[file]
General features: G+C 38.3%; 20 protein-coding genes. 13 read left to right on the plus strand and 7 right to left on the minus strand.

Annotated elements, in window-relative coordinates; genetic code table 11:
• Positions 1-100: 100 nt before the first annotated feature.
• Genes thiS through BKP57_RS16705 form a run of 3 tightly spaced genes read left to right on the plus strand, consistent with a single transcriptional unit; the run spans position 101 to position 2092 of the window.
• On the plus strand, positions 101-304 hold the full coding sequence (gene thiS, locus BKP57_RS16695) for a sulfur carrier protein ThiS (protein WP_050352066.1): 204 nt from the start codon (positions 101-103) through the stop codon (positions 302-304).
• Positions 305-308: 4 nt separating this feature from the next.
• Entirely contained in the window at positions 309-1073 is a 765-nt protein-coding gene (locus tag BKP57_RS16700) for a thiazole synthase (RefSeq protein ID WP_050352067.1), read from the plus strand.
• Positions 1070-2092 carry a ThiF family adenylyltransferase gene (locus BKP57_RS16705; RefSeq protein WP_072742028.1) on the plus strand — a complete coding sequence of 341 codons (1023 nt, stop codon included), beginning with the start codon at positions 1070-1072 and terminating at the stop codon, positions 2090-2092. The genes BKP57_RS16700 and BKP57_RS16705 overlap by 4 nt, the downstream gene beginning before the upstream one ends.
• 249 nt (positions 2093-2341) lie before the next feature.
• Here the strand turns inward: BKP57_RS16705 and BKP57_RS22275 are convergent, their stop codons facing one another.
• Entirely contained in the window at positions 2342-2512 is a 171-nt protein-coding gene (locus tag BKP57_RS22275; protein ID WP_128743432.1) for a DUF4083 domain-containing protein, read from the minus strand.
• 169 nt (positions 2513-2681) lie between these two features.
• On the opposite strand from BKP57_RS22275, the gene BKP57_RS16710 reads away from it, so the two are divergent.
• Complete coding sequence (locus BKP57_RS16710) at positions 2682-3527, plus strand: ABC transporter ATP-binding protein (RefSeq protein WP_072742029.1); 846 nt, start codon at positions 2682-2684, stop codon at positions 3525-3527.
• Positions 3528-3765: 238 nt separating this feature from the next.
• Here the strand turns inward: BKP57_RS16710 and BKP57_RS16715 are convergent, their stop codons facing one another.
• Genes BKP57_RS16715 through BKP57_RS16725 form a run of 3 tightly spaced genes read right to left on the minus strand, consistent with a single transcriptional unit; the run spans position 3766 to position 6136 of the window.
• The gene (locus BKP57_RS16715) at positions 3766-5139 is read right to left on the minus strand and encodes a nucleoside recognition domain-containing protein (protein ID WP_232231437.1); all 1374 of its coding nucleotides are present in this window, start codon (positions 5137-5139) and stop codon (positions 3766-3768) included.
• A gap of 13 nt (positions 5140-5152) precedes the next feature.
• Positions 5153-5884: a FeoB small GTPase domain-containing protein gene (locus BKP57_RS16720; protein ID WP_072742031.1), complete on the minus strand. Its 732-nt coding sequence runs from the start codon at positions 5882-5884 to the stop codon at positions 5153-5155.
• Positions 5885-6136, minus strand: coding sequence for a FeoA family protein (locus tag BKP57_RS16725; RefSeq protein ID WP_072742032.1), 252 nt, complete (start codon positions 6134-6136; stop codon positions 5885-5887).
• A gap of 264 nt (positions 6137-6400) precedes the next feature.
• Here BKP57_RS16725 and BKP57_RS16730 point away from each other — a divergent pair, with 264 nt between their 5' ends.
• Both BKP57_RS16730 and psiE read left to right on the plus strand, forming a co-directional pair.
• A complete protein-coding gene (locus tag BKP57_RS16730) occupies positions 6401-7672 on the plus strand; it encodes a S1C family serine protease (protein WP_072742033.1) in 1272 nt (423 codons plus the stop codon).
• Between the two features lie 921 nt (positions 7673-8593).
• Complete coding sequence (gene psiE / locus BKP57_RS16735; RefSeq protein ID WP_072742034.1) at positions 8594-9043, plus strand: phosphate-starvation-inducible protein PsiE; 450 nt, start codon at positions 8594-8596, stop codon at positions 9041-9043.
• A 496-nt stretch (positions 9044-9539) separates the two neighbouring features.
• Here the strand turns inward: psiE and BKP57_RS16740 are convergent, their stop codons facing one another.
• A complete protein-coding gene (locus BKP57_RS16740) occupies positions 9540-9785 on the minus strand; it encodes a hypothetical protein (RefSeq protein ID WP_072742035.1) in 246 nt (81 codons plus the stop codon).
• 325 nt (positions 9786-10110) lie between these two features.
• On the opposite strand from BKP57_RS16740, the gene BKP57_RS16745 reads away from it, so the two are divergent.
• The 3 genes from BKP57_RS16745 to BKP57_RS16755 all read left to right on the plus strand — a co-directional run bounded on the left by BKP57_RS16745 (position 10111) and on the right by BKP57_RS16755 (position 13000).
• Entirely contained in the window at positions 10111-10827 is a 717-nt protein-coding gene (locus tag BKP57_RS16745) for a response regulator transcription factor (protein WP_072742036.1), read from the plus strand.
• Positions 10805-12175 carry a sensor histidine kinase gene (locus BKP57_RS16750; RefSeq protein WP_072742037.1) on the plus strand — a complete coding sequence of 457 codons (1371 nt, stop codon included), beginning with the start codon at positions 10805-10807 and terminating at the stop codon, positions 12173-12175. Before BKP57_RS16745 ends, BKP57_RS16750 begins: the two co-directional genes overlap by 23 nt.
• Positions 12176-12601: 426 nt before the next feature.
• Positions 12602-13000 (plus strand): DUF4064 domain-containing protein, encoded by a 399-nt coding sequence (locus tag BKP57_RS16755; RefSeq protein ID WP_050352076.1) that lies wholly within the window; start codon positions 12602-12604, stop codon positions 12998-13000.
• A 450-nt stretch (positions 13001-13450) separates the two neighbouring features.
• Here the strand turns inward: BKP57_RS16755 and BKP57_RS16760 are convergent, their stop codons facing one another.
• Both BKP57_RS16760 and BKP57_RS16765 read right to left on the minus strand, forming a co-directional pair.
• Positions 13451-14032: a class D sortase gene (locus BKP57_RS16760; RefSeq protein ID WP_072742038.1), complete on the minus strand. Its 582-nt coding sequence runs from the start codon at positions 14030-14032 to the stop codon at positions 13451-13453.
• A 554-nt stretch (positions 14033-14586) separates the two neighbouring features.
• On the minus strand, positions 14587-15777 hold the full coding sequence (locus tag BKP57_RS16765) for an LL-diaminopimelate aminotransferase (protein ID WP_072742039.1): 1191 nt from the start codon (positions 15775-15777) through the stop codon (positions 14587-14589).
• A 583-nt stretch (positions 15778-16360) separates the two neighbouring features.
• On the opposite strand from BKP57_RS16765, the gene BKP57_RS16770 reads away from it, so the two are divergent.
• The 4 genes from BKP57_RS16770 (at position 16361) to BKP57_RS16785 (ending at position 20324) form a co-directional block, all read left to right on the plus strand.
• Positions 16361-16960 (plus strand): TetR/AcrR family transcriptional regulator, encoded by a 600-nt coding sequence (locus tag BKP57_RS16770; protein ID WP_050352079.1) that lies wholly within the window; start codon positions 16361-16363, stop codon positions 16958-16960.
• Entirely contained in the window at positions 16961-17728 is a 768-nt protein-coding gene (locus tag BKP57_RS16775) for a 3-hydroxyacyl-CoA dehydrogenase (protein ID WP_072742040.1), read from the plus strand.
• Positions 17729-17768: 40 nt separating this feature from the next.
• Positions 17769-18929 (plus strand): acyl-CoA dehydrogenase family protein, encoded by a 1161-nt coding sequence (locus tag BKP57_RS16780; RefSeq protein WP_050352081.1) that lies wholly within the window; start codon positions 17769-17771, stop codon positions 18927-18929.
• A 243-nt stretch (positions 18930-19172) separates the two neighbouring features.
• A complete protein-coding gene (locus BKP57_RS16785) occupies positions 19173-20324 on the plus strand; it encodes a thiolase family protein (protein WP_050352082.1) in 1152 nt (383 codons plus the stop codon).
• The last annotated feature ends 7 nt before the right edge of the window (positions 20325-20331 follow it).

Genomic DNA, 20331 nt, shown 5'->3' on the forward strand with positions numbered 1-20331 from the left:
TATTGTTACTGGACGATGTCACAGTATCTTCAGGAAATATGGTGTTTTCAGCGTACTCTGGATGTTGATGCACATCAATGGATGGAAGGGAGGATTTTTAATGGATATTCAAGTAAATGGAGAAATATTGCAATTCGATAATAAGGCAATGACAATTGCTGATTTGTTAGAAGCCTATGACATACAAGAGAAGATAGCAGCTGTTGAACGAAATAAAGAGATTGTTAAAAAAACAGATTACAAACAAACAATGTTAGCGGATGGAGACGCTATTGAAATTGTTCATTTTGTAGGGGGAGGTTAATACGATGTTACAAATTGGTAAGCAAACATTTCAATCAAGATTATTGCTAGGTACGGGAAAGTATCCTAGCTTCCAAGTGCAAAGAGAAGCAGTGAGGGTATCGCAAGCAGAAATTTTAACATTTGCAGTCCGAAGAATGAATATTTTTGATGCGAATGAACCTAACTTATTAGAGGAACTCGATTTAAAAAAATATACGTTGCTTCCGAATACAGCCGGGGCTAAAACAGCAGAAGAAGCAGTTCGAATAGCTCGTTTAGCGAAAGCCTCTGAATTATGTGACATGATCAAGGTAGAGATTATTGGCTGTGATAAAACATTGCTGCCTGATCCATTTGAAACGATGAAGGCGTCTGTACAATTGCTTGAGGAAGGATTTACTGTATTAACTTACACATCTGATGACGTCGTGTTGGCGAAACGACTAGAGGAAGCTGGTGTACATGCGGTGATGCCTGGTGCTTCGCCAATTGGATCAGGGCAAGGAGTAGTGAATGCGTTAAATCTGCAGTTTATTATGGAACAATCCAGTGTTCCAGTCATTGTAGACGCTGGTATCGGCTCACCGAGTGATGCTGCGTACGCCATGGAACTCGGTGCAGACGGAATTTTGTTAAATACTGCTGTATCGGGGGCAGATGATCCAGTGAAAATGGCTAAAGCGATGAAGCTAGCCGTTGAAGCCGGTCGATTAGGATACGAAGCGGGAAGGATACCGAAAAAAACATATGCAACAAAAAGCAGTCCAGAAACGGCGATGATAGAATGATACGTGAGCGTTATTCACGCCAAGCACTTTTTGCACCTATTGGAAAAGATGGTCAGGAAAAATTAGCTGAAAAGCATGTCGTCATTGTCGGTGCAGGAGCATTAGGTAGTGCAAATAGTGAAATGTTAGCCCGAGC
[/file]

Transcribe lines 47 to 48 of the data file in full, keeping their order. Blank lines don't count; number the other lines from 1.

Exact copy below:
• Positions 16361-16960 (plus strand): TetR/AcrR family transcriptional regulator, encoded by a 600-nt coding sequence (locus tag BKP57_RS16770; protein ID WP_050352079.1) that lies wholly within the window; start codon positions 16361-16363, stop codon positions 16958-16960.
• Entirely contained in the window at positions 16961-17728 is a 768-nt protein-coding gene (locus tag BKP57_RS16775) for a 3-hydroxyacyl-CoA dehydrogenase (protein ID WP_072742040.1), read from the plus strand.